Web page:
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Quality of life isn't just about how often you look at your screen.

House prices in the world’s biggest cities have pushed people to the affordable outskirts, so travel times to the office of an hour or more are the norm.

For megacity workers, the commute is just as likely to contribute to burnout. For them, checking work emails might actually be a distracting relief.

How's your commute?

According to Numbeo, a user-generated database about cities and countries globally, the average rush hour commute by train or metro to work in London is just under one hour. In contrast, Edinburgh commuters take just a third of that time. Travelling by bus, bike or on foot is similarly shorter.

There's no law that says you have to live close to where you work, but there are other options. The trick is to find a city with the right mix of talent, culture, entrepreneurial flare. And affordable housing stock.

The trick is to find a city with the right mix of talent, culture, entrepreneurial flare. And affordable housing stock.

New Zealand, anyone?

For gaming company Rocketwerkz, Dunedin fits the bill. It's just a shame that it's on the South Island of New Zealand!

Looking for somewhere closer to home? There's plenty to choose from in the UK: see the burgeoning powerhouse of Manchester, or its neighbour Leeds. Or try the financial clout and creative flair of Glasgow.

Real live quality of life comparisons

Using the Numbeo website, you can do your own quality of life calculations.

Try it here now

What about Edinburgh? It recently won an award for being the most entrepreneurial city in the UK and is now home to many of Scotland's leading tech start-ups. That's where we spoke to a few companies to see how they manage quality of life for their people.

Is it all about the commute?

Stuart Lunn, founder and CEO of LendingCrowd, a peer-to-peer lending start-up, would argue that it is. He worked for 11 years in London before transferring to Edinburgh. When it came to setting up his business, he didn't see the need to go back to the commuter life. Instead of travelling for up to 90 minutes each day, he now walks to work in 15. That means more time to be more effective. And still have some energy left for family time.

Stuart prefers the pace of life in Edinburgh, a very different work/life balance from London. Here, there’s more emphasis on having a life outside of work, and less evidence of an aggressive, sales driven, time-bound approach to work.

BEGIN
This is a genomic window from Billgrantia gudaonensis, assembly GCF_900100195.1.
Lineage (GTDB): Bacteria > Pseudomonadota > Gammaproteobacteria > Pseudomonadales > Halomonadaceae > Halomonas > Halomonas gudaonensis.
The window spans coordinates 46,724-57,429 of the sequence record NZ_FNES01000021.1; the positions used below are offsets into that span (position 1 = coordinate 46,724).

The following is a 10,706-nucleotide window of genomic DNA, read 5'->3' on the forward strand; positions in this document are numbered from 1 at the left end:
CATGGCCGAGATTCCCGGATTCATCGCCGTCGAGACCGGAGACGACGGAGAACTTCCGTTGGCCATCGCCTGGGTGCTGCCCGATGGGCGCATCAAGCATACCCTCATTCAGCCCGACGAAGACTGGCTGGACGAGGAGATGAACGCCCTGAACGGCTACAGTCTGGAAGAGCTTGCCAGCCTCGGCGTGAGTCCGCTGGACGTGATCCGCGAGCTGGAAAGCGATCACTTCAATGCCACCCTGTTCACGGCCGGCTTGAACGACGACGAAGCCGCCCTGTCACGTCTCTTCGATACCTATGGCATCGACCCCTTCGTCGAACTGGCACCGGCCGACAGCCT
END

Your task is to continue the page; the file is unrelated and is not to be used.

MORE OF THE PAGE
That brings its own problems for an early-stage company. “Firstly, there’s no work/life balance in a start-up,” says Stuart. “You simply can’t survive on a nine to five mentality, but people know that when they join.”

Edinburgh lets you create a company that isn’t based on the work-all-hours mentality.

Stuart Lunn, CEO LendingCrowd

Still, Stuart has managed to find a way to build a company that doesn’t run its people ragged.

"Edinburgh lets you create a company that isn’t based on the work-all-hours mentality,” he says. “We still get stuff done and delivered on time – and we motivate people with share options and the satisfaction of doing well, rather than the stick of driving them harder."

Another way: six productive hours

You can shorten the commute, but what about improving efficiency once your people reach their desks?

Being busy is one thing, but being effective is something else entirely, according to Steve Tigar, CEO of start-up Money Dashboard. He implemented the latest research into working patterns for his team.

Based on the idea that the human brain can manage six productive hours, he’s chunked the working day for his software engineers into two uninterrupted three-hour blocks. That gives them space to code without distraction. Plus time either side for the other necessary faff of a typical working day.

You can shorten the commute, but what about improving efficiency once your people reach their desks?

Or just four productive days?

Training management tech company Administrate moved to a four-day, 32-hour working week in 2015. The response has been overwhelmingly positive, says operations manager Jen Anderson.

“It’s about being the ultimate human organisation and a company that people want to work for.” says Jen. The company’s thought about what it wants to be to people, and what to offer them. As it enters a period of growth, these principles will lay the foundations for a culture that can scale.

The four-day week helps them focus on what needs to get done, and leaves the fifth day free. Employees are encouraged to share what they choose to do with the time. There’s no obligation, but many volunteer, go on courses, or make time for the family. 

Sometimes it’s just about getting life admin done. What about work emails? “I do sometimes check them over the weekend,” says Jen, “but that’s my choice – not a company expectation.”

Don't get distracted by technology

It seems clear the physical reality of where you work and how you work has a deep effect on quality of life.

Technology has led to more flexible working patterns. It’s put the office in our pockets, wherever we go. Focusing on emails and a right to disconnect might be a start, but for many, emails are a necessary hassle. They’re not going away any time soon. 

Focus instead on questioning traditional ways of working. Find a way to avoid the draining commute. The reward? A more engaged, effective team. And that’s all good. For people. And companies.

Want to know more about quality of life in Scotland?

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